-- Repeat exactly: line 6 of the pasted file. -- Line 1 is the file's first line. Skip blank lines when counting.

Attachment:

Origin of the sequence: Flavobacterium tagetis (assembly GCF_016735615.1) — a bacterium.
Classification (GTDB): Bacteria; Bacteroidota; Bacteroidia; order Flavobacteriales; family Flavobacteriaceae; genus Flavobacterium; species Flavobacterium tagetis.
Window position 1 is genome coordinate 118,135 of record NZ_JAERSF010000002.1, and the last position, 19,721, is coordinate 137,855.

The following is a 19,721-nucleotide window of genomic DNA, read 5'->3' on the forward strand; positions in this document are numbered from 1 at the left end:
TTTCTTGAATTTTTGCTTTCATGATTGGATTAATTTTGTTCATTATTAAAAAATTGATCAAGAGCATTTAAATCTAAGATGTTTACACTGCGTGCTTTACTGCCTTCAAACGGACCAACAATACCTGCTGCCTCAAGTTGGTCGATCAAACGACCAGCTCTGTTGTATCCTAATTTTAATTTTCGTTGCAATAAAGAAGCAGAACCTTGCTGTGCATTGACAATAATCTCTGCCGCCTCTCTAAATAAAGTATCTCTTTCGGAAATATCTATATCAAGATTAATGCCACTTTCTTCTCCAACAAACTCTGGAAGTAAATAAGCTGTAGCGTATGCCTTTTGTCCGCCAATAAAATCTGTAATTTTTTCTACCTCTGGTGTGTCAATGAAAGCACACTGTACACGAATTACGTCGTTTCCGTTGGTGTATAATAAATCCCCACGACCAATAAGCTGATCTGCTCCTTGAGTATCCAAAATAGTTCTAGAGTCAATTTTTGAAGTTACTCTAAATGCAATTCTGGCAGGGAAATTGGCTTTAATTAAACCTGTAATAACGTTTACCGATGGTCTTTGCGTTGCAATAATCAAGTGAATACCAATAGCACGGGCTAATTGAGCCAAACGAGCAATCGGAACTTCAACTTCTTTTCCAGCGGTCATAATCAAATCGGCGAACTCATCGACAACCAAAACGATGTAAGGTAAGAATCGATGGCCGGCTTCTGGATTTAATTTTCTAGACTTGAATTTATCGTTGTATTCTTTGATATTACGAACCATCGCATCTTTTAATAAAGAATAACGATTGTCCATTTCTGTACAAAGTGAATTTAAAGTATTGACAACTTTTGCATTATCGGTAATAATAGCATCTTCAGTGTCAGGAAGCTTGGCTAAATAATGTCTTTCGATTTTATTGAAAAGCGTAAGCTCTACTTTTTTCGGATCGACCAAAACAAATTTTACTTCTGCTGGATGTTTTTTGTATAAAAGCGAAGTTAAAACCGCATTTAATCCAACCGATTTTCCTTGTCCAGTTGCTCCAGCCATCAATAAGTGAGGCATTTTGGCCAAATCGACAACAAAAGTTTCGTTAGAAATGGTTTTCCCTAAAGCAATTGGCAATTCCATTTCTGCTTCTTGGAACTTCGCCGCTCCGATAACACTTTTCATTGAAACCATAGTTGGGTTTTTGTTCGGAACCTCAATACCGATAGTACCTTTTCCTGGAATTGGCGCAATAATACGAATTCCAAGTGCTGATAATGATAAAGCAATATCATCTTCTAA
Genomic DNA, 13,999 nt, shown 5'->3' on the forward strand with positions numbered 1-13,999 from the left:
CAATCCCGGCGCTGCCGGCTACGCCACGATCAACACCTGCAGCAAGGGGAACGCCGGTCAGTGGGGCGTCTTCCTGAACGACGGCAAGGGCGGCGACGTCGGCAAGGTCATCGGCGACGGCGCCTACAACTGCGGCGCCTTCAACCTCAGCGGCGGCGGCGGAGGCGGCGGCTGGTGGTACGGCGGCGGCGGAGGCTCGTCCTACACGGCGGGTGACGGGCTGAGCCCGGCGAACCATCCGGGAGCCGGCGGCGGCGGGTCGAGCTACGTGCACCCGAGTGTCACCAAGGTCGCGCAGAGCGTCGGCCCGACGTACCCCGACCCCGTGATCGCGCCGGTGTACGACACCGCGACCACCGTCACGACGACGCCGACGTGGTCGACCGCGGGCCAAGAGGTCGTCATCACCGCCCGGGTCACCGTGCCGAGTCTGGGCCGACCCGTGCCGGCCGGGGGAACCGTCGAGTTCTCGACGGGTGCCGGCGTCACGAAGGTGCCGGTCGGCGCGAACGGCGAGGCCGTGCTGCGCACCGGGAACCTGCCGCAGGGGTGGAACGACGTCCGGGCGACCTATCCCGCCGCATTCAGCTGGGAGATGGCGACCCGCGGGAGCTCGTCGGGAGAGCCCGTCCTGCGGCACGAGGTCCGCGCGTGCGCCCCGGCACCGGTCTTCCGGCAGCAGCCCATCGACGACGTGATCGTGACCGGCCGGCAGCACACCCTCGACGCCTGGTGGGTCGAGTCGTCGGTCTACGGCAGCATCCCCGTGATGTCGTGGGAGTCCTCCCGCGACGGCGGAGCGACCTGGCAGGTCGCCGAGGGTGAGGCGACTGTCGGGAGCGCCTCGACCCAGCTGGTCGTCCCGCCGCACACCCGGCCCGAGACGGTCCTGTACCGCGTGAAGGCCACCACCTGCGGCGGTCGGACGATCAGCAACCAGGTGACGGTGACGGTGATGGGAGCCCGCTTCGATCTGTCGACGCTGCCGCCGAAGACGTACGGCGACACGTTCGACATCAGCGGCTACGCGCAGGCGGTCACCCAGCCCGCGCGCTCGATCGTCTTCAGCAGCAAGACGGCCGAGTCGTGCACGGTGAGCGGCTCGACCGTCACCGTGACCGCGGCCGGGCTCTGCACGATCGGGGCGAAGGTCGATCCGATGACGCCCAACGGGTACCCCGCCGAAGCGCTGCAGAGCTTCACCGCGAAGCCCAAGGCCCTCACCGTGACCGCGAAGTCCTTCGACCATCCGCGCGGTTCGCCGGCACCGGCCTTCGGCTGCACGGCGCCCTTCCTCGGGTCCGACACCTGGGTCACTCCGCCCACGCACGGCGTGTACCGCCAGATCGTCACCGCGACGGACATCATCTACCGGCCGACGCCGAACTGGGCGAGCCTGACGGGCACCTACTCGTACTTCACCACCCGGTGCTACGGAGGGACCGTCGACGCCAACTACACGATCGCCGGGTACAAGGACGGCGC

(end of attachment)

Genomic DNA, 13,999 nt, shown 5'->3' on the forward strand with positions numbered 1-13,999 from the left: